Tape when applied correctly can introduce 15kg or more equivalent of force into the kinetic chain.
When clinicians have a clear aim of what they are trying to achieve with tape, the technique
Importantly, we must identify a deficit and its cause. We must understand its relationship with the
movement we are observing, how this influences load and structural integrity, and how this in turn
might have an impact on pain, movement and function. We must understand how applying a force
(tape) externally can address the observed deficit and we must know how to apply a tape
correctly to get a genuine force into the system. It is not possible for everything. We must then
understand the mechanism or mechanisms by which the tape can have its effect. How do we
then re-evaluate, firstly to determine that we did in fact create a genuine force but secondly to
determine if this force addressed the deficit and how that impacted the underlying condition, it’s
signs and symptoms. We may have been wrong. We might have created a large force, modified
movement and load but it has not affected the functional outcomes or pain because it was not
relevant in the first place or the magnitude of change may need to be greater. How do we
determine the difference?
We do not simply tape a label or even tape a movement based on the movement alone without a
deeper understanding of why that is occurring. To illustrate the point I refer you to the case study
using DorsaVi that can be found on our research page.
This participant performed a hopping and landing task and showed an increase in the velocity and
magnitude of frontal plane movement at the hip. Many patients will show an inability to prevent or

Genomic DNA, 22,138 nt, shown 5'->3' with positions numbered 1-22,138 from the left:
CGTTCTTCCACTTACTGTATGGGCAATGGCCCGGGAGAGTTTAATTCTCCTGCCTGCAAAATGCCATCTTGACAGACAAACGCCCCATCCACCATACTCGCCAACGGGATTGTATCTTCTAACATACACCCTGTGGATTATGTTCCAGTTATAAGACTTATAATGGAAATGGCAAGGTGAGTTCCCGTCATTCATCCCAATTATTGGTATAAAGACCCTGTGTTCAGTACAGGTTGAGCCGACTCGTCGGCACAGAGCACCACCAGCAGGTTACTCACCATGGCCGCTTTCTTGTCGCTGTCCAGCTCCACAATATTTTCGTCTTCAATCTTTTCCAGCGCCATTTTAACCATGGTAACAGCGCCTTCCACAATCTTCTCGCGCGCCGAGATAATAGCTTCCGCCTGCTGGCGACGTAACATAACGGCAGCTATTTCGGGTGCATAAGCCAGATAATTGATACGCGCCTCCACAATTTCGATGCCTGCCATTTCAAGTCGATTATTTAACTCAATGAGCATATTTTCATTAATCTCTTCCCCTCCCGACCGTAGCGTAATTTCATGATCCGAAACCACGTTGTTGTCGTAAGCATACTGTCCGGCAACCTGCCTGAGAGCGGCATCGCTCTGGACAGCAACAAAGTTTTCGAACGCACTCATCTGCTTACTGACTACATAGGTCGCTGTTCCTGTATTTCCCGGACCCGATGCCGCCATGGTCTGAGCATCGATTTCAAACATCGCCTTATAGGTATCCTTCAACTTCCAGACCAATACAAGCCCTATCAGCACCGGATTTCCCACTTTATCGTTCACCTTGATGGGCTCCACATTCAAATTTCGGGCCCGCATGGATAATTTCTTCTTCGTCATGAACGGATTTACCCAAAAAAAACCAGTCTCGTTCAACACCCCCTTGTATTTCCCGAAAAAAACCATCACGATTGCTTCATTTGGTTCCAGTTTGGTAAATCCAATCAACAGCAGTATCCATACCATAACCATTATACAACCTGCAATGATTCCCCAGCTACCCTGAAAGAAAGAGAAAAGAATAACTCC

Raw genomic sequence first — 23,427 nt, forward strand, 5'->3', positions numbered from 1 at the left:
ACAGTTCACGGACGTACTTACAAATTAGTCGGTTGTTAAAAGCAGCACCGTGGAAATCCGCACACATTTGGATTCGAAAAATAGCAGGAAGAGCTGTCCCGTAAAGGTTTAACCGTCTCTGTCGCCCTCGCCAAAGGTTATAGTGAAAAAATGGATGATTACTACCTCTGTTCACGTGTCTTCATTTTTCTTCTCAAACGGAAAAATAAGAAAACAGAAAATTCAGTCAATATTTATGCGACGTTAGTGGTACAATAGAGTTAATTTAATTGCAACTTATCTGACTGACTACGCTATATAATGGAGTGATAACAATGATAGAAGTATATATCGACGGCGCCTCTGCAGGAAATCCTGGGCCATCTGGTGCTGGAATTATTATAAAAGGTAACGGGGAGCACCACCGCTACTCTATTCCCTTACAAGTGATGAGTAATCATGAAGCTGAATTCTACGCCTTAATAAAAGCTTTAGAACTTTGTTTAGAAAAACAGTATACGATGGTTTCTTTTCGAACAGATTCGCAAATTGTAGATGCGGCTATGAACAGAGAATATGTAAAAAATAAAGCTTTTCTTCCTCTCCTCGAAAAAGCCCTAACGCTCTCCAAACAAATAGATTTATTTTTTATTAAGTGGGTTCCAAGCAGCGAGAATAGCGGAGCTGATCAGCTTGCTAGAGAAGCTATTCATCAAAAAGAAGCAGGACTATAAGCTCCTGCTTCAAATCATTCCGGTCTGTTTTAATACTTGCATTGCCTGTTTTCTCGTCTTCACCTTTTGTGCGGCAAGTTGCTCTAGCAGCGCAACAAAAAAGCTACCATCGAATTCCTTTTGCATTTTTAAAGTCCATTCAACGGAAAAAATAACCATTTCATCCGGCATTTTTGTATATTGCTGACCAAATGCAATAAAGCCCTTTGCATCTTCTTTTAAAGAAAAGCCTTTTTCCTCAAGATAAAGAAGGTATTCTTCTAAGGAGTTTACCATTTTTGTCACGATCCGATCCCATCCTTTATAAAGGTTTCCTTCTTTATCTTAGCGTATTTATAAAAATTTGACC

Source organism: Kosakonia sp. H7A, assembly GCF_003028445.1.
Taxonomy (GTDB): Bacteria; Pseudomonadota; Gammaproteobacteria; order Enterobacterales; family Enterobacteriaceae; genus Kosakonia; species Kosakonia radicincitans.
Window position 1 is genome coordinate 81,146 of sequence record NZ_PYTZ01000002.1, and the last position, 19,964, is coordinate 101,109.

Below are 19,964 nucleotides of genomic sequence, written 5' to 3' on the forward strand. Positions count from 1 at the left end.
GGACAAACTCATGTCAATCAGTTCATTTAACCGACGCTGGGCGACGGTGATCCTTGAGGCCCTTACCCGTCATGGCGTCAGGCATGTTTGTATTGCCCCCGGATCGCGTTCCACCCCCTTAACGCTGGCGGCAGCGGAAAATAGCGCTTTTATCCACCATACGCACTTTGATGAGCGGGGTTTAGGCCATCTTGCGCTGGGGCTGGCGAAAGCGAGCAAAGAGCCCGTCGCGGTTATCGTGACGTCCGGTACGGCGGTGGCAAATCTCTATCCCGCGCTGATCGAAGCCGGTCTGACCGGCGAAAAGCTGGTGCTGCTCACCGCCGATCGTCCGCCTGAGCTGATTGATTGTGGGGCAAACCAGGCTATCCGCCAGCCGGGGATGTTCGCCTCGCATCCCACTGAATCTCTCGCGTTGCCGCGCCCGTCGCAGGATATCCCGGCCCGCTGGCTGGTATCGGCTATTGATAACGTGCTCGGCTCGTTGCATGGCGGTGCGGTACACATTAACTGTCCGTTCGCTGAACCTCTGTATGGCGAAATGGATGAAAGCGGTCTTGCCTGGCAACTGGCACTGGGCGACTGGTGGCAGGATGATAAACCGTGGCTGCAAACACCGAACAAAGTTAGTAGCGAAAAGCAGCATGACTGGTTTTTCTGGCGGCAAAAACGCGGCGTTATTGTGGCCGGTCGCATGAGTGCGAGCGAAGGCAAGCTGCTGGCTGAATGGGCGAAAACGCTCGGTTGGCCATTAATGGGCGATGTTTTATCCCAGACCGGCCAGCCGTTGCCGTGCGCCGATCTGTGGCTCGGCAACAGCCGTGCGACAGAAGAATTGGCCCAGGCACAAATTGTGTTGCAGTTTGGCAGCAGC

efficiently decelerate motion often collapsing into hip adduction and internal rotation giving rise to
dynamic valgus at the knee. These movements have been associated with for example increased
loading on the ACL and increased compression over gluteal tendons at the greater trochanteric
region, compression adding to increased tensile load and poorer force generation capacity being
key factors in the development of tendinopathy.
Many people at this stage would suggest that we tape the hip to resist and decelerate into hip
adduction and internal rotation and the papers by Robinson et al and Bittencourt et al
have both shown that this can be effective in different patient populations. However,
identifying the deficit and addressing it is likely to yield better results.
The person in the aforementioned case study had long standing L3/4 nerve root compression with
quads weakness. His inability to dissipate load and control inner range of knee extension in the
sagittal plane (power plane) resulted in a compensatory load absorption movement at the hip
resulting in increased speed and magnitude of frontal plane motion. Taping the hip provided a
large deceleration of hip movement however as it had not addressed the ability to control the
knee, the magnitude was largely unaltered. The extra movement was still required to attenuate the
loads. Taping the knee to resist the collapse into flexion under the weight of the body (addressing
the deficit) resulted in reduction in both magnitude and velocity of the frontal plane movement at
the hip. Taping a movement is a step forward from taping based on a name alone, but taping the
deficit is likely to provide better outcomes particularly as the problems become more complex.